Wednesday, May 25, 2016

Counting: The Omer, Minyans, and our obsession with numbers

Jews are obsessed with counting. We count days, people, everything has a specific day and every thing has a number associated with it. There are so many examples of this that I could write a whole post with just the list, but I wanted to address two because they seem contradictory.

For the first time in my life, I have successfully counted the Omer(thus far). The Omer is the period of time between Passover and Shavuot or the time between when the Jews were freed from Egypt and when we received the Torah. It never seemed significant to me, but this year, I decided to try it anyways, and what I realized is this: while the actual counting is not incredibly significant; I'm writing this on the 27th day of the Omer, having that ritual to do every night has become important. At school, my friend and I would say the blessing together if we were together at whatever time the remind popped up on my phone or when the rabbi told us to count(whichever one seemed more convenient), and on Friday night, we counted the Omer as one Hillel community. The ritual has coincidentally also marked the days between when I came home for Passover to when I leave for camp: the day I leave being the second day of Shavuot. It is a time of transition for me, and the counting of the Omer has helped to provide a ritual consistency at the end of each day and that has been comforting.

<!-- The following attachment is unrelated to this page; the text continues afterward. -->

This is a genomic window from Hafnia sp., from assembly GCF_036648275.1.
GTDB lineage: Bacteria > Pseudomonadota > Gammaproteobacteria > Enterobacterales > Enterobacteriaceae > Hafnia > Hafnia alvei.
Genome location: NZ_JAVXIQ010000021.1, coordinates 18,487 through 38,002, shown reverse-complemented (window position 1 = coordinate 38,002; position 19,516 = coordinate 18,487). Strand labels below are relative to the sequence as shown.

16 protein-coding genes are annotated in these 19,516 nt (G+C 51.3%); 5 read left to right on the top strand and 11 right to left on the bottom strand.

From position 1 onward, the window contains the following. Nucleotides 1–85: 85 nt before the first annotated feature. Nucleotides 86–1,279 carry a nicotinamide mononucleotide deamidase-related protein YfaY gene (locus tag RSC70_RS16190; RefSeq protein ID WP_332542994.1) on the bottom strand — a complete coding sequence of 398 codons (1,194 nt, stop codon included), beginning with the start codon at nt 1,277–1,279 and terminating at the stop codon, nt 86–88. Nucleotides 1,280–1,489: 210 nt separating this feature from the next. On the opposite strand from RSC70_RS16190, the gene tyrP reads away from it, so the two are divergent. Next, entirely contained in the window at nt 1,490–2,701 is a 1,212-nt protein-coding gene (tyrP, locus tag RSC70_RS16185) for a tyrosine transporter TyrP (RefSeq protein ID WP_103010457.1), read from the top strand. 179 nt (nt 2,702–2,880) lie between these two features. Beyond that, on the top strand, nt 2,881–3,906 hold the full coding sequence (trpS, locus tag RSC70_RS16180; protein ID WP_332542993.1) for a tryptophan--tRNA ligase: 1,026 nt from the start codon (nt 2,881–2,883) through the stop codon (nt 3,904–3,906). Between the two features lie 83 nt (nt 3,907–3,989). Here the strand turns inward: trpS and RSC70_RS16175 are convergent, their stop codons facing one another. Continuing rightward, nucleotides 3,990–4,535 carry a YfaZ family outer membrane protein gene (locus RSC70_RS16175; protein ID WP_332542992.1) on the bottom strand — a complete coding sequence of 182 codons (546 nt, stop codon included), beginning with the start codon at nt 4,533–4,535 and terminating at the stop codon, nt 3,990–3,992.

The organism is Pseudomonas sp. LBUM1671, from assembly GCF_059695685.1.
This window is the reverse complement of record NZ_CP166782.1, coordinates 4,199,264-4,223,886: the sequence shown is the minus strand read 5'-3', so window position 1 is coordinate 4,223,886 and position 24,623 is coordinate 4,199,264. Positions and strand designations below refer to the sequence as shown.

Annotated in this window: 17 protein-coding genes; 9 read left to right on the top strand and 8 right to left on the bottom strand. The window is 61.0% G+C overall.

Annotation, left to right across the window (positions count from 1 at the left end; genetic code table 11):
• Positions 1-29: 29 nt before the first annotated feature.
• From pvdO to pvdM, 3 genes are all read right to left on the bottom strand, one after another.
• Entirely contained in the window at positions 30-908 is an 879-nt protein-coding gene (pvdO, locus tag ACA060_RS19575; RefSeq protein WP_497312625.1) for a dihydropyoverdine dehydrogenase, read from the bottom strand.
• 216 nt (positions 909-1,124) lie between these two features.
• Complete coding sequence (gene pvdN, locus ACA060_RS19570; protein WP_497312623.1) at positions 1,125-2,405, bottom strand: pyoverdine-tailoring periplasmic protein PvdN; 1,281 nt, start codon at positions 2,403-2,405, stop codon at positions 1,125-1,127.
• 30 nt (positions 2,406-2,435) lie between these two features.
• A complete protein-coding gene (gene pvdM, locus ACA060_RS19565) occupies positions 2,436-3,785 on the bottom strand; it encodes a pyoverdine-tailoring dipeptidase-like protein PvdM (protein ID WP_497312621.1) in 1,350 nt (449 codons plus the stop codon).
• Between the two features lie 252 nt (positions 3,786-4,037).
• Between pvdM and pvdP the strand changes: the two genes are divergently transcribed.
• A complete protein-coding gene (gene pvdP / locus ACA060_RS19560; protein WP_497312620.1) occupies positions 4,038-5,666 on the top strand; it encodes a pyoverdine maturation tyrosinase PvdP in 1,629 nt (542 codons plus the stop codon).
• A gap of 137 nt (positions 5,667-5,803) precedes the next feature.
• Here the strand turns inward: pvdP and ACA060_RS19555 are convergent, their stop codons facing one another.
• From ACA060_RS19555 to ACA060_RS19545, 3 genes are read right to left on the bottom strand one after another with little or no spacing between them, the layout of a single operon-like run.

Many Saturday mornings first semester I got woken up by banging on my door asking if I could get up and come to services to make a minyan (the ten people needed to say certain prayers). I admit it, once and a while I rolled over, ignored them and went back to school. People frantically running around trying to find a ninth or tenth person for a minyan is not an uncommon occurrence and service leaders are constantly counting, but I recently learned that jews are not supposed to count people. This is apparently because when we are counted as individuals we lose the unity that is created when we are counted together. Instead we are instructed to all give a half shekel or find some other way of counting. This is kind of a beautiful idea even though it seems quite contradictory to many of our traditions. We are stronger together as I've talked about before, and we'd do well to remember that as we argue within the community.

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